Rate Raman Malhotra
Company logo          Enlarge view     Site map     Search



This web site uses cookies.
More information can be found here »
You can remove this notification by clicking here »

Botox for lines and facial twitches


Botox is well-known for freezing facial muscles to soften lines, such as frown lines and crow's feet. It can also help to correct facial symmetry and reshape features without surgery in the forehead, around the eyes and mouth and in the neck. For example, Botox can help to raise an eyebrow or prevent your mouth turning down at the corners by paralysing the muscles that drag features down.


It is often used in conjunction with an eyelid lift (blepharoplasty), chemical peel or fillers. It can even be used to combat excess sweating.


Before it was adopted for aesthetic procedures, Botox had been used for many years to treat tics and other medical disorders. As well as using Botox in cosmetic procedures, Raman Malhotra runs a botulinim toxin clinic (Facial Dystonia Clinic) at the Queen Victoria Hospital NHS Trust in East Grinstead, where he treats patients with:

  • Involuntary blinking of the eye (blepharospasm), repetitive twitching of the muscles on one side of the face (hemifacial spasm) and related facial spasms (facial dystonias).
  • Aberrant facial nerve regeneration.
  • Corneal exposure (therapeutic ptosis).
  • Uncontrolled eye movements (opsoclonus).




Botox is injected into a muscle with a fine needle, causing a temporary paralysis that allows lines to soften. Effects are usually seen between three and five days and last for approximately six months. Repeated injections lead to a gradual weakening of the muscles.


A local anaesthetic cream can be applied 45 minutes before treatment to reduce any pain from the injections, although this is usually unnecessary. Cooling with ice packs helps reduce any discomfort.

facial lines pre botox treatment

Facial lines pre-Botox

facial lines 6 weeks after botox treatment

Facial lines six weeks after Botox injections

Applying botox for eyelid

Applying Botox for the eyelid

applying botox between the eyebrows

Applying Botox between the eyebrows (the glabella)


What to expect


  • Side effects are uncommon — you may feel a mild burning sensation with the injection or experience some tingling for up to two or three days after treatment.
  • Minimal bruising may occur.
  • There may be some mild redness of the skin — this usually lasts only one or two hours.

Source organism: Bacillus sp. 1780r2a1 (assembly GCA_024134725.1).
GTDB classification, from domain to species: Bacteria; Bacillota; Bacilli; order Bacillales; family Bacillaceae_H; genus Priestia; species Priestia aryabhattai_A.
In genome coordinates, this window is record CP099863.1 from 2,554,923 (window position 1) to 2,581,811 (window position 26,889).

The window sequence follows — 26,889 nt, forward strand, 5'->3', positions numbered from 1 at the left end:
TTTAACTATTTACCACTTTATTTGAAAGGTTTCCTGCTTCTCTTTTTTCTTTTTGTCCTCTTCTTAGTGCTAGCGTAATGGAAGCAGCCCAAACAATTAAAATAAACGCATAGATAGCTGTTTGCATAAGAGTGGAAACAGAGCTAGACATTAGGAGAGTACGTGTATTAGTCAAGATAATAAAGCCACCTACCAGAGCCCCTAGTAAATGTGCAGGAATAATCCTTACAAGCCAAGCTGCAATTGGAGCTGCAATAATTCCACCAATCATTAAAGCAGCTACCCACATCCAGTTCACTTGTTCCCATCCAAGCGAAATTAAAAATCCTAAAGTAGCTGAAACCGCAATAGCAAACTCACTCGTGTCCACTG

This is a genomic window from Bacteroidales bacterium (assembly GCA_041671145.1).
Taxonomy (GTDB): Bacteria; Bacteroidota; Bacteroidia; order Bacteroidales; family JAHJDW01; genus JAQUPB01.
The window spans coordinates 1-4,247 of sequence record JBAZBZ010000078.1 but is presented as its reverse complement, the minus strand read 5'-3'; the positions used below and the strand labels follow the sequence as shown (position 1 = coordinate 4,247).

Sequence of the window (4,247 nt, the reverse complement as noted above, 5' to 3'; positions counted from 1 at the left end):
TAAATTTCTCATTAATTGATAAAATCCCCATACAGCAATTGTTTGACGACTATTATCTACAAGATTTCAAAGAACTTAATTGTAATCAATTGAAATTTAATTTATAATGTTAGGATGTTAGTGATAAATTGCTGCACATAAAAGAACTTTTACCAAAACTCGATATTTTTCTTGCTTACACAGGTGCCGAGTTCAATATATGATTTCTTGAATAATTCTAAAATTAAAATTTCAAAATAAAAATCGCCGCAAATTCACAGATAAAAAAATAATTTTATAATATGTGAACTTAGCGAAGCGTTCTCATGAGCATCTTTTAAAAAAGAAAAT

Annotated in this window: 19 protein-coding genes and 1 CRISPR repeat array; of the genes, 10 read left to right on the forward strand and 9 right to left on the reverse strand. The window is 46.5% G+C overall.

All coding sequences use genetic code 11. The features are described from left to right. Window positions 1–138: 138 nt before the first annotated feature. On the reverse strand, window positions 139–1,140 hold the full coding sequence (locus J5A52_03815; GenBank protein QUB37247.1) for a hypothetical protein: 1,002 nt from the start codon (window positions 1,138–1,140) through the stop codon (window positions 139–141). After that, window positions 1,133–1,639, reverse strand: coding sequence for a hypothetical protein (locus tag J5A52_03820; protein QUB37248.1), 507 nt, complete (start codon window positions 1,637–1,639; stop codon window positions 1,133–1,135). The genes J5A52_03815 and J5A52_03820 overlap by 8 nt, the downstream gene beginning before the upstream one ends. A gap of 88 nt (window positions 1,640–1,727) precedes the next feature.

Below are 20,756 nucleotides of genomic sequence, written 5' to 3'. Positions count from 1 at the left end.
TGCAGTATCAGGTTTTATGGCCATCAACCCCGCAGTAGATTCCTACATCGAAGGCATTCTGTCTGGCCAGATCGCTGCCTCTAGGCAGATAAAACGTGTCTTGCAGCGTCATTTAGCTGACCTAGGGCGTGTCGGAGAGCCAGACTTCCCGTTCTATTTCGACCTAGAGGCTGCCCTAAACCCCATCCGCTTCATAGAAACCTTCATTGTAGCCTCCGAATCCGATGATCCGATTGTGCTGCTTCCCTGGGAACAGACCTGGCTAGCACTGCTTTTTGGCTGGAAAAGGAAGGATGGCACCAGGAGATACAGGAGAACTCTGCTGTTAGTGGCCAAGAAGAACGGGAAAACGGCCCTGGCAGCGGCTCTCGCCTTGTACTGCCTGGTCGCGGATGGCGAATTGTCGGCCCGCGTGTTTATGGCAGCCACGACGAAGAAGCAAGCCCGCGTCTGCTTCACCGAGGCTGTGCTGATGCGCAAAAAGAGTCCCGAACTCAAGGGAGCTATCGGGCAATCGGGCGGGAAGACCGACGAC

• Rarely, there may be weakness of nearby muscles if Botox spreads unexpectedly.
  • If treatment is being given for medical reasons to the deep areas of the eyelid, there may be temporary double-vision if the Botox spreads unexpectedly.


All procedures begin with a consultation. For full information about what to do before and after surgery, see Patient information.

Back to top



Raman Malhotra site map




The consultation

Academic role



Lectures and presentations

Research papers


Fellowship programme

In the news


Benign eyelid lump — Chalazion

Benign eyelid lump — Chalazion — Patient information


Cataracts — Patient information

Drooping upper eyelids — Ptosis

Drooping upper eyelids — Ptosis — Patient information

Excessive, involuntary blinking — Blepharospasm

Excessive, involuntary blinking — Blepharospasm — Patient information

Eye bags/heavy eyelids — Blepharoplasty

Eyelid skin cancer

Eyelid skin cancer — Patient information

Facial paralysis — Facial palsy

Facial paralysis — Facial palsy — Patient information

Inward-turning eyelid — Entropion

Inward-turning eyelid — Entropion — Patient information

Outward-turning lower eyelids — Ectropion

Outward-turning lower eyelids — Ectropion — Patient information

Thyroid eye disease

Thyroid eye disease — Patient information

Watery eye — Epiphora

Watery eye — Epiphora — Patient information


Artificial eyes and orbital implants

Artificial eyes and orbital implants — Patient information

Asian eyelid surgery

Asian eyelid surgery — Patient information


Botox — Patient information

Brow lift

Brow lift — Patient information

Cataract removal and lens replacement

Chemical peel

Chemical peel — Patient information


Eyelid lift — Blepharoplasty

Eyelid lift — Blepharoplasty — Patient information


Cheek and facial contouring

Cheek and facial contouring — Patient information

Lip filling and shaping

Lip filling and shaping — Patient information

Tear trough fillers

Tear trough fillers — Patient information

Upper eyelid contouring

Upper eyelid contouring — Patient information

Mohs surgery

Mohs surgery — Patient information

Ptosis surgery


9 Harley Street

The McIndoe Surgical Centre

The Queen Victoria Hospital

Spire Gatwick Park Hospital


Site map

Terms of use